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Anyone who is already familiar with Christian Cameron's body of work knows that he is a very gifted writer.

But in spite of Cameron's ability to craft vibrant characters, his wide and working knowledge of the material that frames his novels, and his ability to fabricate most convincingly what lies unspoken between the pages of recorded history – albeit with a tone and terminology often too modern and anachronistic for my own tastes – God of War is not one of Cameron's best works.

The reasons for this are twofold. The first is that by trying to capture impressions of Alexander at different stages of his life, Cameron's depiction is not cohesive. Alexander is never a real figure in the book. Instead, he is presented – I am convinced unintentionally – as a series of highly disparate caricatures. He is by turns a boy, a man, a sociopath, a would-be god and an irredeemable monster. All or none of which may be entirely accurate depictions, but there is no depth behind these renderings.

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Paradoxically, it is Ptolemy, the book's narrator, who is lent the virtue of depth in Cameron's novel. And that is no bad thing, for the book is much more interesting as Ptolemy's novel than as Alexander's, perhaps because there is so much less to work from historically when dealing with Ptolemy, and Cameron fills in the gaps of his life in a most human and appealing fashion.

But the excellent depiction of Cameron's largely fictionalized Ptolemy does not obviate the second major problem with God of War. Cameron is writing to his dedicated audience: historical enthusiasts and military re-enacters, readers beloved of military strategy and those with a deep-seated fondness for the minutiae of history's unfolding. And he has used that reader base to give himself licence to turn what should have been a 400-page book into a military chronicle twice that length.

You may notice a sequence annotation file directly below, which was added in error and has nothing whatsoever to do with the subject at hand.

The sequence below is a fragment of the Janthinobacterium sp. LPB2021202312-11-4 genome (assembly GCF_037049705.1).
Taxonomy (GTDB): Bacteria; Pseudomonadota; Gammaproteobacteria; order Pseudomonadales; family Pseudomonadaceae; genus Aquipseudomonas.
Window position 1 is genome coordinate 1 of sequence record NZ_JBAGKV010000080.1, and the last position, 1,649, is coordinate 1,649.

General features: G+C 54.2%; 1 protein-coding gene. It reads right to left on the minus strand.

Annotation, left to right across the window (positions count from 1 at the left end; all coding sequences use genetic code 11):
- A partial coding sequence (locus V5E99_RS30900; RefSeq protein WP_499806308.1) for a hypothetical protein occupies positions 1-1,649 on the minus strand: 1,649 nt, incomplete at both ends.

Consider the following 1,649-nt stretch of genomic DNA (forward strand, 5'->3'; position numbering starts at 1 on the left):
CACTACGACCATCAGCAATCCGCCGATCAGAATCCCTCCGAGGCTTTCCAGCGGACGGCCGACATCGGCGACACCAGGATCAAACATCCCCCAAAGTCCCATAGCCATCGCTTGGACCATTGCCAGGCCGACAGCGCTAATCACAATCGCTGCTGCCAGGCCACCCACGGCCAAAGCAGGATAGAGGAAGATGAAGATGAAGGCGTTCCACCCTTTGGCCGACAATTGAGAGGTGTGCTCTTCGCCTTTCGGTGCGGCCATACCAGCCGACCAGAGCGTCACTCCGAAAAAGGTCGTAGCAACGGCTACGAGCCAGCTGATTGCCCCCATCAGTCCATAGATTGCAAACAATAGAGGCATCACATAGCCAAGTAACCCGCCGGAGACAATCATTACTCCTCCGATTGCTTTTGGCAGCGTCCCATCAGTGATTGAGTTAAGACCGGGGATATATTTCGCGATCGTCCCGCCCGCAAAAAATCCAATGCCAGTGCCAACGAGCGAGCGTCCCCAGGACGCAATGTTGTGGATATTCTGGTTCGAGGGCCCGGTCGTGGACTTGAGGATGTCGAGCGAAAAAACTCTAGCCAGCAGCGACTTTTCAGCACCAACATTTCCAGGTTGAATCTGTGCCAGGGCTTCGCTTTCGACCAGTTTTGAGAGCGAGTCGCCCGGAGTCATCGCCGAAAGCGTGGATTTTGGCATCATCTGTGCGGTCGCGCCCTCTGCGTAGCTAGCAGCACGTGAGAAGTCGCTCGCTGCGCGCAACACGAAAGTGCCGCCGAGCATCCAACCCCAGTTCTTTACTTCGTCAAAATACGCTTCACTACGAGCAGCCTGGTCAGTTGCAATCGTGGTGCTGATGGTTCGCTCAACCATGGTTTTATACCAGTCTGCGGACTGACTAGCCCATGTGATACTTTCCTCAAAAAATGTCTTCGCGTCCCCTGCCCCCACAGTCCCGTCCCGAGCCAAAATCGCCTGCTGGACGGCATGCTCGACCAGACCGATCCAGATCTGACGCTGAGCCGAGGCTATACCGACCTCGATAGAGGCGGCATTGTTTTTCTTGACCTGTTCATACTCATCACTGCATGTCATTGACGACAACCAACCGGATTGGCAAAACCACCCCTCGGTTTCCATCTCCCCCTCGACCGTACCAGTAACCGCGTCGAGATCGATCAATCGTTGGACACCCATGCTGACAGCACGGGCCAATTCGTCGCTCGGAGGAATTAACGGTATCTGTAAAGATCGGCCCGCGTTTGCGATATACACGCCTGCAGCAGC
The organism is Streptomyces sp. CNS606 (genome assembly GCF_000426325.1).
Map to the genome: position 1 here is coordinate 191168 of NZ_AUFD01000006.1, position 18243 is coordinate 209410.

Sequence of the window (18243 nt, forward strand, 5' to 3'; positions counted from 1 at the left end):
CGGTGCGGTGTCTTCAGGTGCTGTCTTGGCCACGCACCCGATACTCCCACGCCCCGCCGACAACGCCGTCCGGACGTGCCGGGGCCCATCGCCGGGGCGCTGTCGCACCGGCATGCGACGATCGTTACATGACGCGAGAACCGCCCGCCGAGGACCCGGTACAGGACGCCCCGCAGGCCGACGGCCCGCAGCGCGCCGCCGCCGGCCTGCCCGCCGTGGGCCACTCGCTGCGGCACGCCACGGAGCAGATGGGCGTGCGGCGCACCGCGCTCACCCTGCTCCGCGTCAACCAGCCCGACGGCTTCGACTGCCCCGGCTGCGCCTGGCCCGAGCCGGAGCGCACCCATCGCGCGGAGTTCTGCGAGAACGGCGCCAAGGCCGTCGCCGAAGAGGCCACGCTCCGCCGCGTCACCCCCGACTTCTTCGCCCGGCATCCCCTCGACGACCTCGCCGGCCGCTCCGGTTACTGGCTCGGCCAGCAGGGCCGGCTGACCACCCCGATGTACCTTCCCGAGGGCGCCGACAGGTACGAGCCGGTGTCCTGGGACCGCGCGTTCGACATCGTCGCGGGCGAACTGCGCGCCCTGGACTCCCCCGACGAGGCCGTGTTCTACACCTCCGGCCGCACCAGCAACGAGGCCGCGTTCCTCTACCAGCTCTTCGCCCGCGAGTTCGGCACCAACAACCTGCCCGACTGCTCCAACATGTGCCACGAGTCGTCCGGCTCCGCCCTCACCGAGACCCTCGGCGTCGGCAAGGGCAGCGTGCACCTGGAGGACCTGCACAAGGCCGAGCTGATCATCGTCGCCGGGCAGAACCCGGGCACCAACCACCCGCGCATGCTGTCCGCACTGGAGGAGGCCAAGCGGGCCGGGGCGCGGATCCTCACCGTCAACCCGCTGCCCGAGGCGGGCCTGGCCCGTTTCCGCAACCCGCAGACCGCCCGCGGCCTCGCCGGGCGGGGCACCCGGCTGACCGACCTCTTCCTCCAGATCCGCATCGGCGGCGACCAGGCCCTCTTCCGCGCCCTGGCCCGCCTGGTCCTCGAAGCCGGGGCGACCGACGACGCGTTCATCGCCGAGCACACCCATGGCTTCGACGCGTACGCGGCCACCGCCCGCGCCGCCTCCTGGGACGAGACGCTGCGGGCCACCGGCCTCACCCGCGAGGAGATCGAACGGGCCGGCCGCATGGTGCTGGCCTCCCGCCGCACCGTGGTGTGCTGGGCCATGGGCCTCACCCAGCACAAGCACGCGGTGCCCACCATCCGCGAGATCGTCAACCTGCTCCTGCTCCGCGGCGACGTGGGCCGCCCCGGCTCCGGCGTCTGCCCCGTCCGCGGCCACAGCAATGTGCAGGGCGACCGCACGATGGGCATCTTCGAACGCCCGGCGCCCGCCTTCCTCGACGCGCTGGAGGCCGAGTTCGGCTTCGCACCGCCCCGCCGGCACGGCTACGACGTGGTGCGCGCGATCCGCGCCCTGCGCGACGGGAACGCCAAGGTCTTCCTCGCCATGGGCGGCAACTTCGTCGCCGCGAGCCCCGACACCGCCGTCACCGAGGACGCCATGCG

Cameron had, with God of War, an opportunity to step into the gap left by Robert Graves's passing, to write a chronicle to rival I, Claudius. He is certainly capable of it. But like Alexander, Cameron has fallen in love with the contemplation of war. And in so doing he has limited his audience severely. God of War may be a stunning success with Cameron's many fans, but Cameron has missed the opportunity to capture a wider audience, and that is indeed a shame.

Still, despite its deficiencies, Cameron's artistry and craftsmanship offer much to recommend. God of War is grand in scope, which ought to work for it as well. But in spending too much time focused on war as the epitome of the classical world – a common and persistent posture among Western historians of the Greek and Roman Empires and the surrounding civilizations – God of War fails to give us a human portrait of Alexander. The most human elements in the novel come via Ptolemy, whose novel this really is.

Michael Matheson is a Toronto writer, editor, reviewer and some-time lecturer.

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